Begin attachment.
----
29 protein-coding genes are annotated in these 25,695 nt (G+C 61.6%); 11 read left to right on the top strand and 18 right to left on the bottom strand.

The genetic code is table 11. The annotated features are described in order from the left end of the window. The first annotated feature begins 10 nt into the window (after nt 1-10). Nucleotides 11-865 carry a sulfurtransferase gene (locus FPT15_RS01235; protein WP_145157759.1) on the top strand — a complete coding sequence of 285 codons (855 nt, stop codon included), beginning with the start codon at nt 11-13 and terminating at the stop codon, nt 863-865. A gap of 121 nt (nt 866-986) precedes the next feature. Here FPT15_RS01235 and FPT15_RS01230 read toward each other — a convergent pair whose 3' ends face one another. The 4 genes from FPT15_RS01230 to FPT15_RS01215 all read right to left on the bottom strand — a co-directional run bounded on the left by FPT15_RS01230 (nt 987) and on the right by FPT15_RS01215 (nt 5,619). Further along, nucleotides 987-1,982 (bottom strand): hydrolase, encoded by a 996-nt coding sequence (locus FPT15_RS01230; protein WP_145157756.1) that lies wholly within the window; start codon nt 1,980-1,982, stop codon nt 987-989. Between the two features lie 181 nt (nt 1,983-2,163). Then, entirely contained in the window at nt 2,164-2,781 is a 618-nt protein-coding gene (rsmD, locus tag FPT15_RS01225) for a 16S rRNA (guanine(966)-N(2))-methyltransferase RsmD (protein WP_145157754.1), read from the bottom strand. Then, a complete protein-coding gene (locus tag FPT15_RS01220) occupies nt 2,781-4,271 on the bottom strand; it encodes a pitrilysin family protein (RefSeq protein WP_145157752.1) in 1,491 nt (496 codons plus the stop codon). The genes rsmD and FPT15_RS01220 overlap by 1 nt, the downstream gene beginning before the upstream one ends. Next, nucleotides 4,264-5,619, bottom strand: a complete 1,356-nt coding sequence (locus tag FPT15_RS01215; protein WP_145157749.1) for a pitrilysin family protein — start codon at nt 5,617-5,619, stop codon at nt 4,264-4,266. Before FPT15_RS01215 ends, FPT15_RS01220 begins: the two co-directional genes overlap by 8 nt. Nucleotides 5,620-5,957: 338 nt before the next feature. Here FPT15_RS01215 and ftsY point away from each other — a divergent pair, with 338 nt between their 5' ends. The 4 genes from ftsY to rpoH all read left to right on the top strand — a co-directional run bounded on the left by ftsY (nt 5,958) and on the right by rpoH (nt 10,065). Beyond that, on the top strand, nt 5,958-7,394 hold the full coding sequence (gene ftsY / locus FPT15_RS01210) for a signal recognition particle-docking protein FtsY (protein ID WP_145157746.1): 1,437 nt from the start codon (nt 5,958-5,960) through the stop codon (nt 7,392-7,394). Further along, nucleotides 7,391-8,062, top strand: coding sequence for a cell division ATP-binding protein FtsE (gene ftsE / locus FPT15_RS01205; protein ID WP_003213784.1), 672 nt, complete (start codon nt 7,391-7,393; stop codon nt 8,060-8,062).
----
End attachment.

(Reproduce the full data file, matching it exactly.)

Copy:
29 protein-coding genes are annotated in these 25,695 nt (G+C 61.6%); 11 read left to right on the top strand and 18 right to left on the bottom strand.

The genetic code is table 11. The annotated features are described in order from the left end of the window. The first annotated feature begins 10 nt into the window (after nt 1-10). Nucleotides 11-865 carry a sulfurtransferase gene (locus FPT15_RS01235; protein WP_145157759.1) on the top strand — a complete coding sequence of 285 codons (855 nt, stop codon included), beginning with the start codon at nt 11-13 and terminating at the stop codon, nt 863-865. A gap of 121 nt (nt 866-986) precedes the next feature. Here FPT15_RS01235 and FPT15_RS01230 read toward each other — a convergent pair whose 3' ends face one another. The 4 genes from FPT15_RS01230 to FPT15_RS01215 all read right to left on the bottom strand — a co-directional run bounded on the left by FPT15_RS01230 (nt 987) and on the right by FPT15_RS01215 (nt 5,619). Further along, nucleotides 987-1,982 (bottom strand): hydrolase, encoded by a 996-nt coding sequence (locus FPT15_RS01230; protein WP_145157756.1) that lies wholly within the window; start codon nt 1,980-1,982, stop codon nt 987-989. Between the two features lie 181 nt (nt 1,983-2,163). Then, entirely contained in the window at nt 2,164-2,781 is a 618-nt protein-coding gene (rsmD, locus tag FPT15_RS01225) for a 16S rRNA (guanine(966)-N(2))-methyltransferase RsmD (protein WP_145157754.1), read from the bottom strand. Then, a complete protein-coding gene (locus tag FPT15_RS01220) occupies nt 2,781-4,271 on the bottom strand; it encodes a pitrilysin family protein (RefSeq protein WP_145157752.1) in 1,491 nt (496 codons plus the stop codon). The genes rsmD and FPT15_RS01220 overlap by 1 nt, the downstream gene beginning before the upstream one ends. Next, nucleotides 4,264-5,619, bottom strand: a complete 1,356-nt coding sequence (locus tag FPT15_RS01215; protein WP_145157749.1) for a pitrilysin family protein — start codon at nt 5,617-5,619, stop codon at nt 4,264-4,266. Before FPT15_RS01215 ends, FPT15_RS01220 begins: the two co-directional genes overlap by 8 nt. Nucleotides 5,620-5,957: 338 nt before the next feature. Here FPT15_RS01215 and ftsY point away from each other — a divergent pair, with 338 nt between their 5' ends. The 4 genes from ftsY to rpoH all read left to right on the top strand — a co-directional run bounded on the left by ftsY (nt 5,958) and on the right by rpoH (nt 10,065). Beyond that, on the top strand, nt 5,958-7,394 hold the full coding sequence (gene ftsY / locus FPT15_RS01210) for a signal recognition particle-docking protein FtsY (protein ID WP_145157746.1): 1,437 nt from the start codon (nt 5,958-5,960) through the stop codon (nt 7,392-7,394). Further along, nucleotides 7,391-8,062, top strand: coding sequence for a cell division ATP-binding protein FtsE (gene ftsE / locus FPT15_RS01205; protein ID WP_003213784.1), 672 nt, complete (start codon nt 7,391-7,393; stop codon nt 8,060-8,062).